Wimpy Kids or British values – the great school library money grab

 

“it’s just simpler to buy your own than fight for basics”.

The recently reported survey results that teachers are increasingly paying for school resources out of their own pockets comes as no surprise to me. It’s not simply a matter of funds not being there. As one respondent points out,  “it’s just simpler to buy your own than fight for basics”.

Schools have discovered that one way to save money is to make it so exhausting and frustrating for teachers to get hold of the basic materials they need that many of them will just pick them up on the way home. Of course, that’s by far the most expensive course, but nobody said the teachers had to do it did they? If the teachers can’t be arsed to go through the right channels, then that’s their problem.

I can’t believe this hasn’t spread to what is left of school libraries. I’m already seeing its depressing, and entirely deniable, fallout. It’ll soon be time for the new Tom Gates and Wimpy Kid books. Last year I picked them up at rock bottom prices from the supermarket, which meant I could afford three copies, no small matter when you have a waiting list of 20 or more. Last year, when a teacher asked me for a book, I could order it when I got home on Amazon Prime and have it in her hands the following morning. And when the dinosaur craze hit Reception yet again, I could pick up five or six books at Oxfam on the way home, thus delighting not only a bunch of five year olds but a valuable charity as well. (At least that made me feel better about buying from the corporate monsters destroying independent bookshops).

Not any more. From now on, I have to put in a requisition and if we don’t have an account with that supplier, tough. Suddenly the books kids actually want to read have to compete with the school’s need for more stuff about British Values or the Ancient Romans in their classrooms. I have to find the time and the energy to make the case that kids deserve control over what they read for pleasure, and that the stuff they choose won’t always impress educational professionals.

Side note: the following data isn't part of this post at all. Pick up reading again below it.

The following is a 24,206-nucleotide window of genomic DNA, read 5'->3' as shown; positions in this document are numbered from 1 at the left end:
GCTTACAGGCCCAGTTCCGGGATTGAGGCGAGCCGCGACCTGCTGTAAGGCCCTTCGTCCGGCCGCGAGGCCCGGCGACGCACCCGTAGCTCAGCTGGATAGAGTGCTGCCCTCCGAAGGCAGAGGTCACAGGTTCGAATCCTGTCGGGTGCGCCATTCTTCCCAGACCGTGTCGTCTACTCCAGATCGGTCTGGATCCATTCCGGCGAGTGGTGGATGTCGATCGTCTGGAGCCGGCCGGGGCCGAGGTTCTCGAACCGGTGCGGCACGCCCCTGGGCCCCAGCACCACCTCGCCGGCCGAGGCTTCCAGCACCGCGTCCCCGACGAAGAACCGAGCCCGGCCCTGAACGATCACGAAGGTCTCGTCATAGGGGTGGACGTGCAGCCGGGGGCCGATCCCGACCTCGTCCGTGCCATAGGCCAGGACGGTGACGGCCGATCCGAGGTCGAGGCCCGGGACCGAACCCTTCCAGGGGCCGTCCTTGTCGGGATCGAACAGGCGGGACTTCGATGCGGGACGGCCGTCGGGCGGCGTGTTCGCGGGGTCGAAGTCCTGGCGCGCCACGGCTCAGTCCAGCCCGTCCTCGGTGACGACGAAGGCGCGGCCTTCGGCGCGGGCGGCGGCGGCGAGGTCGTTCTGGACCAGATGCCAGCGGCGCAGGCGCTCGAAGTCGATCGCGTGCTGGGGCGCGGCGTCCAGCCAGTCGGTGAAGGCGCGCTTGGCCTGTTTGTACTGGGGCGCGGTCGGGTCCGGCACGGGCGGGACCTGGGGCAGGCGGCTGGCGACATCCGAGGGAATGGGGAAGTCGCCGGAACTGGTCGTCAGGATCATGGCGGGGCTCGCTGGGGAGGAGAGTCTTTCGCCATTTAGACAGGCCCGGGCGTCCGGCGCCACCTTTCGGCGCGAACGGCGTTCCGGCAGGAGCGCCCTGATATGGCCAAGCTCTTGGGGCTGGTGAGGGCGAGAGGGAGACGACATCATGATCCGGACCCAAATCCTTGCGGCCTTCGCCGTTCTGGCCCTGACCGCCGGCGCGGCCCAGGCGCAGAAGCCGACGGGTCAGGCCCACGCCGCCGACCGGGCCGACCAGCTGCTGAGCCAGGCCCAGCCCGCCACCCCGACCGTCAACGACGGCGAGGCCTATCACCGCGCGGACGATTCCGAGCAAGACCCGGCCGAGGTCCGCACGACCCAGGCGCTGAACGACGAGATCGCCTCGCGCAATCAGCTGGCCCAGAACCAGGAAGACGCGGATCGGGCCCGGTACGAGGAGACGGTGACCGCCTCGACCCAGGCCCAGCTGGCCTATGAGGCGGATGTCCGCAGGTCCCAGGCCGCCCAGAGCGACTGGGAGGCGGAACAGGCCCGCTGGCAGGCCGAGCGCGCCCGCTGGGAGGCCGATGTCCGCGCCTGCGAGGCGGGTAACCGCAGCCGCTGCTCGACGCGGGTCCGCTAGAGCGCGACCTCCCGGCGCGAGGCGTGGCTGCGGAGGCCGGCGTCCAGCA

I have been in this job for almost 20 years. I have never felt so powerless and frustrated as I do right now. And it’s not even as if this is the school’s money, at least not entirely. It was raised by the PTA, who have faithfully handed it over into my care for years, trusting me to provide the books children actually want to read. They spend hours organising fund-raising events. But they were never consulted about the school subsuming the proceeds into their own budget and, thereby, overruling their right to specify what it is used for.

I am sure the school would justify their new policy by pointing to a spate of recent high profile cases involving financial irregularities in schools. What is wrong with greater transparency? It’s like safeguarding – any new policy, no matter how batty, small-minded or illogical, is hard to question if to do so implies that you’re anti-safeguarding. Of course, I don’t want the right to make off with the proceeds of the cake sale. But for the last 20 years I have never submitted an expenses claim that didn’t include carefully collated receipts. And everyone seemed perfectly happy, particularly the children reading the books they enjoyed.

In the end, I just don’t have the bloody energy to argue in favour of Tom Gates or Minecraft books. People will probably wonder why it’s such a big deal to want the latest one when months later it will trickle down as a second-hand, well-meaning donation. The answer to that is simple – if the last release of something is just as good, why did anyone ever queue up outside a store?

So, I shall swallow hard, pay £8.99 and fill in forms galore for something I could once have got at Tesco for £5.00, and watch as my 90% pupil engagement drops week on week. I shall tell children they have to learn to wait for what they want and that it’s character building, and meanwhile have they tried The Wind In The Willows?  And eventually I’ll have had enough, and I’ll retire. I suppose I’ve had a good run.

 

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